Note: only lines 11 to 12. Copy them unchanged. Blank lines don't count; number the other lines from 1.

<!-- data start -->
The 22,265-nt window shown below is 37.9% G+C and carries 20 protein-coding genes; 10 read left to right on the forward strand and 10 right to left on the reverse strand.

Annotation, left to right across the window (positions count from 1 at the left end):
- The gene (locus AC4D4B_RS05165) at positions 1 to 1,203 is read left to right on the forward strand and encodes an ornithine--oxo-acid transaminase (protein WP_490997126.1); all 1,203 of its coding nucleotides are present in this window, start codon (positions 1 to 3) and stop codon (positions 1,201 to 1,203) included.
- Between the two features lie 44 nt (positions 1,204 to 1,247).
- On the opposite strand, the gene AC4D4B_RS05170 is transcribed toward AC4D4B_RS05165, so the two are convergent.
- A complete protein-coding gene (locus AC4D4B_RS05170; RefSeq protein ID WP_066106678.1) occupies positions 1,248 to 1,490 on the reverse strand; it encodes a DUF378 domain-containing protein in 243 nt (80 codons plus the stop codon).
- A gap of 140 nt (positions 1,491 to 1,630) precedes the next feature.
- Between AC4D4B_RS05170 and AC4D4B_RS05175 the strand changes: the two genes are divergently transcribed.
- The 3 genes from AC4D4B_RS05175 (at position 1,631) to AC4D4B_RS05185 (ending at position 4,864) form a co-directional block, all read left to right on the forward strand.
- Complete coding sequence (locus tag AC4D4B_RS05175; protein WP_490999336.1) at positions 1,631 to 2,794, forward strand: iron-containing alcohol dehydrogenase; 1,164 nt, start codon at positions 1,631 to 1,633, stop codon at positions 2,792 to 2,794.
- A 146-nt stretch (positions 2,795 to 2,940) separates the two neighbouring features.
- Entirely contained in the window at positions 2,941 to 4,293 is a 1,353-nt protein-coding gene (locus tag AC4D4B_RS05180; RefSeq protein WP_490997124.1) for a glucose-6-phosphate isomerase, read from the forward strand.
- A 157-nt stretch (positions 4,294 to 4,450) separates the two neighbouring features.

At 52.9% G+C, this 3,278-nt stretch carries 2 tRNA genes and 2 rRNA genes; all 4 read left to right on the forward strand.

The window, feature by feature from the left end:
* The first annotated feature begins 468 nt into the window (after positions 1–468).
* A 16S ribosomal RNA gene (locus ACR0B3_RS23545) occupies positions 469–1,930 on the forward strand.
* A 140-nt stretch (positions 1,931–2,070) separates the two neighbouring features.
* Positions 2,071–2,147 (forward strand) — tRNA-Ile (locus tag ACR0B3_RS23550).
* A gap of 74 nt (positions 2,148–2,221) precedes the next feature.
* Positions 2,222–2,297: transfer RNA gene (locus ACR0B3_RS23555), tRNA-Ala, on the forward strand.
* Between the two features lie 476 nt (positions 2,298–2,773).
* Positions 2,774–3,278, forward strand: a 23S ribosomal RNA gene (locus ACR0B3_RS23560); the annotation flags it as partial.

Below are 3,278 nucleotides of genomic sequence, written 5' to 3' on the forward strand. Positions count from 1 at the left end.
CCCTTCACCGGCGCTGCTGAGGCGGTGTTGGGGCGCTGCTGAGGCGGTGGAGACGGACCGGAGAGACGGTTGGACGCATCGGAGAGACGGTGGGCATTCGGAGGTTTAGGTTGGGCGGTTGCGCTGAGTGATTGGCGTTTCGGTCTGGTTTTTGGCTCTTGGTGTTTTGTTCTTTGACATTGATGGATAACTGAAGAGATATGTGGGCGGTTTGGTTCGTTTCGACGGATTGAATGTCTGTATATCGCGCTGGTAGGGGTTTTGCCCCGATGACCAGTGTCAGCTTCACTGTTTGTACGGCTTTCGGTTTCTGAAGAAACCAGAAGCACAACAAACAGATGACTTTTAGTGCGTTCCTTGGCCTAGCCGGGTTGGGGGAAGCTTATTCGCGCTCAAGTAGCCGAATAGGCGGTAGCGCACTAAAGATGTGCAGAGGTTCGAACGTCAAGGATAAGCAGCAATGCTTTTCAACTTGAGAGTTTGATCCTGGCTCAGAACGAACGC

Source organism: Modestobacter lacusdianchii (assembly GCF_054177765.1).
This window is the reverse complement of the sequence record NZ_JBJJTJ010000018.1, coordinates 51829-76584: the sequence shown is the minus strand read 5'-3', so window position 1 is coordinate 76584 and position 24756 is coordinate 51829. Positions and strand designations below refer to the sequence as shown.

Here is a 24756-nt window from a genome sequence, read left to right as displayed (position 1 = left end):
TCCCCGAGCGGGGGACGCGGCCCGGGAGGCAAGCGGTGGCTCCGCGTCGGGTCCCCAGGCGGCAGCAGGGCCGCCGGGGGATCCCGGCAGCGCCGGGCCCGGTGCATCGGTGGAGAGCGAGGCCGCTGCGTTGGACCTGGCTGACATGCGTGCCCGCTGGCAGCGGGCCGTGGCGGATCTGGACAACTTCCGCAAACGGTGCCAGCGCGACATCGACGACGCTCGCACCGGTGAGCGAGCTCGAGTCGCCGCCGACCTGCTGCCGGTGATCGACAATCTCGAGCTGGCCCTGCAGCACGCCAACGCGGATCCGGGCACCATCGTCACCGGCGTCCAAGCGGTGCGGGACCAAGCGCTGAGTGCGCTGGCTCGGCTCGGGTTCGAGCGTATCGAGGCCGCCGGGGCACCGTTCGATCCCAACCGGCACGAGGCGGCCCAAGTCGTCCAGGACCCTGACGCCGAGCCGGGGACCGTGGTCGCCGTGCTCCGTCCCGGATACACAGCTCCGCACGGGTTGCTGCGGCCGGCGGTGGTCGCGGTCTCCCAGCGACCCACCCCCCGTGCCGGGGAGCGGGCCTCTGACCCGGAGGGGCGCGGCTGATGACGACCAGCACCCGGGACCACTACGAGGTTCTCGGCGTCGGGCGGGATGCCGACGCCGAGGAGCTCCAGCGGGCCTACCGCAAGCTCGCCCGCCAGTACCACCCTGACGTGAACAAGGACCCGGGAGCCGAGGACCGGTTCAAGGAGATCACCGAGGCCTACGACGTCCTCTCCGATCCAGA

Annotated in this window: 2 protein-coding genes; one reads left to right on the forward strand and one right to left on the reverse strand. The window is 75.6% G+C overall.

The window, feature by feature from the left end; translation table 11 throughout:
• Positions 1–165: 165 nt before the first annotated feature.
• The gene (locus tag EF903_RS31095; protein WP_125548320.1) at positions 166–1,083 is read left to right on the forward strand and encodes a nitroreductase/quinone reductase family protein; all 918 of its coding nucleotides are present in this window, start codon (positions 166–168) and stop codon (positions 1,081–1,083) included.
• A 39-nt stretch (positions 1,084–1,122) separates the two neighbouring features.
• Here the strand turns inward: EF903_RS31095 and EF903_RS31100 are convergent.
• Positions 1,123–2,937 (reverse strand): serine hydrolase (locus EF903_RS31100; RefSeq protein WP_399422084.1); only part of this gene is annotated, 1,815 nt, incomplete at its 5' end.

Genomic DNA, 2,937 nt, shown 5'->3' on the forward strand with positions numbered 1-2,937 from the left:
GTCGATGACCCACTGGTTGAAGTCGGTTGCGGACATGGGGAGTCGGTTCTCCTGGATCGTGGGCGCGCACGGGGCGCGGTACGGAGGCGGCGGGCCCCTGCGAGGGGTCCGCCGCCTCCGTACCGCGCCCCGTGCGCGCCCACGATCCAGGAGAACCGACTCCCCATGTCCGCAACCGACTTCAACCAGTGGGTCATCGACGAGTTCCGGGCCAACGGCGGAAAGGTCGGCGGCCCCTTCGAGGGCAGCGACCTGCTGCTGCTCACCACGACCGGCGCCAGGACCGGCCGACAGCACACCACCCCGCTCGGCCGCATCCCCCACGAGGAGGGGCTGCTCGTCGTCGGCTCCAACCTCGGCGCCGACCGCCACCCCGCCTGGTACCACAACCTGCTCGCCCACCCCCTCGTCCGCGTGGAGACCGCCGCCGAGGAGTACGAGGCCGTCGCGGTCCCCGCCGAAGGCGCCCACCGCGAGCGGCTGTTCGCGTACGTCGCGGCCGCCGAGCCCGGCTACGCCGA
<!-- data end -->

- A 146-nt stretch (positions 2,795 to 2,940) separates the two neighbouring features.
- Entirely contained in the window at positions 2,941 to 4,293 is a 1,353-nt protein-coding gene (locus tag AC4D4B_RS05180; RefSeq protein WP_490997124.1) for a glucose-6-phosphate isomerase, read from the forward strand.